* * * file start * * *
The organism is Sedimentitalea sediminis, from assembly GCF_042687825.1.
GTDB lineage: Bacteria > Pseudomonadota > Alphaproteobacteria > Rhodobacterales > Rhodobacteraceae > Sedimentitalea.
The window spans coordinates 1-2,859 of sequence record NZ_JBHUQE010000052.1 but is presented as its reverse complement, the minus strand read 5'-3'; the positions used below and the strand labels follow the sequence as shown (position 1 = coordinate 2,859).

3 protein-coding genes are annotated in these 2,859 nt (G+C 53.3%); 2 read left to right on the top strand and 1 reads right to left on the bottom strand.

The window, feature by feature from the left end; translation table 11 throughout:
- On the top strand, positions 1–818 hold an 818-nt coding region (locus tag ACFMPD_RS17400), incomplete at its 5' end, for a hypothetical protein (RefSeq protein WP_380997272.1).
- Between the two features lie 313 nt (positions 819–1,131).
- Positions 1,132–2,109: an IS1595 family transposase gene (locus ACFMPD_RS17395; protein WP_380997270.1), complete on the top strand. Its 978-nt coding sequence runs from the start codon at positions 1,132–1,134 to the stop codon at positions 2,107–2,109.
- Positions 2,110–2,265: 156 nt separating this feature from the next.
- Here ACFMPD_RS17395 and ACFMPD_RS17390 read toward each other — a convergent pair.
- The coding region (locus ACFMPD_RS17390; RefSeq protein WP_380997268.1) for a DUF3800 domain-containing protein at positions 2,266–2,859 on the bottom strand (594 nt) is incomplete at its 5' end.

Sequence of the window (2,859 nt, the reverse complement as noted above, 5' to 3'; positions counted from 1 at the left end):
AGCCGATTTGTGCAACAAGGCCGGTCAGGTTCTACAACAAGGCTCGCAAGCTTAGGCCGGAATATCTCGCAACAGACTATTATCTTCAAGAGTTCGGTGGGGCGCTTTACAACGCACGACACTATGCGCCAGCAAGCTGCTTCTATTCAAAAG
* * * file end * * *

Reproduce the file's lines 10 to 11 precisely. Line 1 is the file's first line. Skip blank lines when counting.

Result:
- Here ACFMPD_RS17395 and ACFMPD_RS17390 read toward each other — a convergent pair.
- The coding region (locus ACFMPD_RS17390; RefSeq protein WP_380997268.1) for a DUF3800 domain-containing protein at positions 2,266–2,859 on the bottom strand (594 nt) is incomplete at its 5' end.